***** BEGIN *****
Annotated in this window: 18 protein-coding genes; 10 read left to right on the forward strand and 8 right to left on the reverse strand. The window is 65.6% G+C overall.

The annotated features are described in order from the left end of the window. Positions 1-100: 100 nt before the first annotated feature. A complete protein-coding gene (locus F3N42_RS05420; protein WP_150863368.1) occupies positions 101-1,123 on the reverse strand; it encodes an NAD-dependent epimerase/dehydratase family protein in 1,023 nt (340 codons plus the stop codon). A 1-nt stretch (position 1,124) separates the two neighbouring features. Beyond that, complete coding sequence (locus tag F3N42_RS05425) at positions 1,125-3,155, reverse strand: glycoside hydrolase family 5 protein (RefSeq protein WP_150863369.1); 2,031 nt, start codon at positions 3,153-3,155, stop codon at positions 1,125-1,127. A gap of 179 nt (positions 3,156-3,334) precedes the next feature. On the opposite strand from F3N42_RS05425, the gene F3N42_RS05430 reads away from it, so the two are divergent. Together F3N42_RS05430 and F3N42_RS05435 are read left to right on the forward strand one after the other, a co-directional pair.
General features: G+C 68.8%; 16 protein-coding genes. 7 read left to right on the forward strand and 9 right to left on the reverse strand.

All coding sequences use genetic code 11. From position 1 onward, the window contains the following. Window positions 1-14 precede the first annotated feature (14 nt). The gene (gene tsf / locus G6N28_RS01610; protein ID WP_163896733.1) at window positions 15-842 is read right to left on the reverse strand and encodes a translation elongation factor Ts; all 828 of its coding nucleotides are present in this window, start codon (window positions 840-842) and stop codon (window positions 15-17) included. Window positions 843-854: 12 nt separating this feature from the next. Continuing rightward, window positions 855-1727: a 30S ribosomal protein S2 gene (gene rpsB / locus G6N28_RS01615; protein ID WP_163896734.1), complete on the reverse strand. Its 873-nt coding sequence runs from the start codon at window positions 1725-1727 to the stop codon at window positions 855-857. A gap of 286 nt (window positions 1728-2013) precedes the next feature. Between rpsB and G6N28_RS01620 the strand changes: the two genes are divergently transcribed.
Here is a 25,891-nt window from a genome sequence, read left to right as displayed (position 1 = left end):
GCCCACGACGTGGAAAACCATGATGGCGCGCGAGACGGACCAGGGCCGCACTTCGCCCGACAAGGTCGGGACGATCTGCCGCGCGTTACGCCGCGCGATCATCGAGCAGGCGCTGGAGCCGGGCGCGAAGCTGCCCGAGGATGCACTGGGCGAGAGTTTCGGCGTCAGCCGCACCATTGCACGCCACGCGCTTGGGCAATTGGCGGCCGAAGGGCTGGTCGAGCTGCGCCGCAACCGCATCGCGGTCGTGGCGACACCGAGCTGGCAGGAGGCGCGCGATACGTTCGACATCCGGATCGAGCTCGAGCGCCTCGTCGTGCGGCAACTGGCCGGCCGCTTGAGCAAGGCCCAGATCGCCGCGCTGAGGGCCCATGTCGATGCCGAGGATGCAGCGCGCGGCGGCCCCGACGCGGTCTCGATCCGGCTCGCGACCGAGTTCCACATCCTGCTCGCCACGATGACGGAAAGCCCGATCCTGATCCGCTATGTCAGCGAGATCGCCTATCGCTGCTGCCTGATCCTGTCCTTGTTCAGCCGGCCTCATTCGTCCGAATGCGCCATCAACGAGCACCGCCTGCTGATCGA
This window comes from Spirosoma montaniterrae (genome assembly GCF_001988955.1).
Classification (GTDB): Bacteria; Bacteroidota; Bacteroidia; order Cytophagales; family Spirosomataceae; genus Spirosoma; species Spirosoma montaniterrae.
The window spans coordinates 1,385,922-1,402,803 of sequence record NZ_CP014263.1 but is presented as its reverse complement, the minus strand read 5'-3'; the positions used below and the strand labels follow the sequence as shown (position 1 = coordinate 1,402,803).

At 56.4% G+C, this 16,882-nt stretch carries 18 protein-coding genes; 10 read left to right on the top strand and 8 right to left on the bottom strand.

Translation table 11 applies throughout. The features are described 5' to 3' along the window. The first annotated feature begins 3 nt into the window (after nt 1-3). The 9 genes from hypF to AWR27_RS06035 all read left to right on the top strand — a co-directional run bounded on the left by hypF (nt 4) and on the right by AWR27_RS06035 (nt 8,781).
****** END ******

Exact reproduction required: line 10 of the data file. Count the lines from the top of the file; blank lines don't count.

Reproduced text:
At 56.4% G+C, this 16,882-nt stretch carries 18 protein-coding genes; 10 read left to right on the top strand and 8 right to left on the bottom strand.